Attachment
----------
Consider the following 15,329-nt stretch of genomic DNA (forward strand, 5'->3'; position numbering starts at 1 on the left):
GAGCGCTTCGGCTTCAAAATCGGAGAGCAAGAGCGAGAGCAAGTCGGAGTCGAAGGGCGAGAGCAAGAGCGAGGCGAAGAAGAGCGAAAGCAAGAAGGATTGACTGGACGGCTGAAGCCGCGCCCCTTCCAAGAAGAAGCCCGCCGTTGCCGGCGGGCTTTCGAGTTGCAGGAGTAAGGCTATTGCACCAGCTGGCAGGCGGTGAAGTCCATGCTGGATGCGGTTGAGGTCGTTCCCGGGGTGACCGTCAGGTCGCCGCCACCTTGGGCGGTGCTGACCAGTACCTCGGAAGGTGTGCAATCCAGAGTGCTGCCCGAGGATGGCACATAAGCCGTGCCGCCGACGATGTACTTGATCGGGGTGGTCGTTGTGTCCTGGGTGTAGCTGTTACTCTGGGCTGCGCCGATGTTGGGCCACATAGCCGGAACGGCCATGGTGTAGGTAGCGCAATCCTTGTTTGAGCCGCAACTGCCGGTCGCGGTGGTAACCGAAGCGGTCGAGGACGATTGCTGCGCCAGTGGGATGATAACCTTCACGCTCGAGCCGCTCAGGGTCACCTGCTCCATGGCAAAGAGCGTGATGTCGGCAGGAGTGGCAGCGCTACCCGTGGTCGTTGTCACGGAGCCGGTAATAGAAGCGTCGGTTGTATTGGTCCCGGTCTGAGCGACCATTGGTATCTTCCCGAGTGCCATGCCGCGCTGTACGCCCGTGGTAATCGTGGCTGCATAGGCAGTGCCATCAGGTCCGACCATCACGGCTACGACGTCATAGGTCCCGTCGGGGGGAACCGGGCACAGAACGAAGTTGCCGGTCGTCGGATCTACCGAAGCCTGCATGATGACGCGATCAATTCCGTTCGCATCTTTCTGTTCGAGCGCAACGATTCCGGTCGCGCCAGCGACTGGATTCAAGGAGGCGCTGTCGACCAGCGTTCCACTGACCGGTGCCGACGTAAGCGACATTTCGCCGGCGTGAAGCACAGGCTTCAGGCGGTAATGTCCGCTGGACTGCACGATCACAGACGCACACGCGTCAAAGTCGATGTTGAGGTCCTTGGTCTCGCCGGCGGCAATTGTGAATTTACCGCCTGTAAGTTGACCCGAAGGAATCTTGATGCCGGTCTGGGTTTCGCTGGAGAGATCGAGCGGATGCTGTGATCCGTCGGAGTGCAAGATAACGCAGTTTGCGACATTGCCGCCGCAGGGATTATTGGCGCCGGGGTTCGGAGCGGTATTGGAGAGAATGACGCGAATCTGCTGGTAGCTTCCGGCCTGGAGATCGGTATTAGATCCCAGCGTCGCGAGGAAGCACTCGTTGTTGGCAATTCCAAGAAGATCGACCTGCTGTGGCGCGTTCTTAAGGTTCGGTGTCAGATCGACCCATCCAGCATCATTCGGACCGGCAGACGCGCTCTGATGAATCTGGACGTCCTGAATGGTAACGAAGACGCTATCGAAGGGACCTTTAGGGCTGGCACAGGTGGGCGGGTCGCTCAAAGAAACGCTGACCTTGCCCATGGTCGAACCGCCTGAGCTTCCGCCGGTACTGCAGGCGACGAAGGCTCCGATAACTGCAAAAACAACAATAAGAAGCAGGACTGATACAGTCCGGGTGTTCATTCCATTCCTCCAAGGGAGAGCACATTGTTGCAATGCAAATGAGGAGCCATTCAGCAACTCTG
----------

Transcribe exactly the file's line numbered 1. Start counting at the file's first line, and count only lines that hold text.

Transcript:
Consider the following 15,329-nt stretch of genomic DNA (forward strand, 5'->3'; position numbering starts at 1 on the left):